• G06F11/07Responding to the occurrence of a fault, e.g. fault tolerance
    • G06F11/08Error detection or correction by redundancy in data representation, e.g. by using checking codes
    • G06F11/10Adding special bits or symbols to the coded information, e.g. parity check, casting out 9's or 11's
    • G06F11/1008Adding special bits or symbols to the coded information, e.g. parity check, casting out 9's or 11's in individual solid state devices
    • GPHYSICS
    • G06COMPUTING; CALCULATING; COUNTING
    • G06FELECTRIC DIGITAL DATA PROCESSING
    • G06F11/00Error detection; Error correction; Monitoring
    • G06F11/07Responding to the occurrence of a fault, e.g. fault tolerance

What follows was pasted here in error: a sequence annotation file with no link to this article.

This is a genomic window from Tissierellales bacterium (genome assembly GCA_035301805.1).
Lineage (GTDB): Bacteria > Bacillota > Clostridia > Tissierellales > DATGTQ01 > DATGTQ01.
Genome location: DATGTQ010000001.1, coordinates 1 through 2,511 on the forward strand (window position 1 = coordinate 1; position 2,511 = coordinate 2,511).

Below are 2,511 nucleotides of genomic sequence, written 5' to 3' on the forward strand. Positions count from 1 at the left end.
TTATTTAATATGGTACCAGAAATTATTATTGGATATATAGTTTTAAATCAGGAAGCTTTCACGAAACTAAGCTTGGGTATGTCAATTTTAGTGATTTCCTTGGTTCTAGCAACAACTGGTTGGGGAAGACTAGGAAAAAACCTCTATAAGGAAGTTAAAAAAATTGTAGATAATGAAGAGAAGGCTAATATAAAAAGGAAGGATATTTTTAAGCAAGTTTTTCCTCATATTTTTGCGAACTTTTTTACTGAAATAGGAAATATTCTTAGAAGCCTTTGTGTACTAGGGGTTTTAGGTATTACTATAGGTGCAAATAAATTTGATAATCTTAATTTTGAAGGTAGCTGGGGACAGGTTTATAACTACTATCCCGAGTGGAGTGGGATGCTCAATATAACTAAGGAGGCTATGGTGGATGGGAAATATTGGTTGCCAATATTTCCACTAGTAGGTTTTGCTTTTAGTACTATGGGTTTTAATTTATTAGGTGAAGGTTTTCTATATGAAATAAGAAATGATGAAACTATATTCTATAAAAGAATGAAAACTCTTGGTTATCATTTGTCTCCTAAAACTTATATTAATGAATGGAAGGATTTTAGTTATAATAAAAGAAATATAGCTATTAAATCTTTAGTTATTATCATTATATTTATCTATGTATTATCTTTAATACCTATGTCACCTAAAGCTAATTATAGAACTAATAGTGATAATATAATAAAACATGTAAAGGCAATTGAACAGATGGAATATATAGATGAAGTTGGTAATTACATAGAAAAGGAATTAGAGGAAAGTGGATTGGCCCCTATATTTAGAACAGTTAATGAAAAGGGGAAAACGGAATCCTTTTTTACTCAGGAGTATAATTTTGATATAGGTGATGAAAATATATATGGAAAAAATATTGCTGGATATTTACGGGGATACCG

• G06F11/08Error detection or correction by redundancy in data representation, e.g. by using checking codes
    • G06F11/10Adding special bits or symbols to the coded information, e.g. parity check, casting out 9's or 11's
    • G06F11/1008Adding special bits or symbols to the coded information, e.g. parity check, casting out 9's or 11's in individual solid state devices
    • G06F11/1048Adding special bits or symbols to the coded information, e.g. parity check, casting out 9's or 11's in individual solid state devices using arrangements adapted for a specific error detection or correction feature
    • GPHYSICS
    • G06COMPUTING; CALCULATING; COUNTING
    • G06FELECTRIC DIGITAL DATA PROCESSING
    • G06F11/00Error detection; Error correction; Monitoring
    • G06F11/07Responding to the occurrence of a fault, e.g. fault tolerance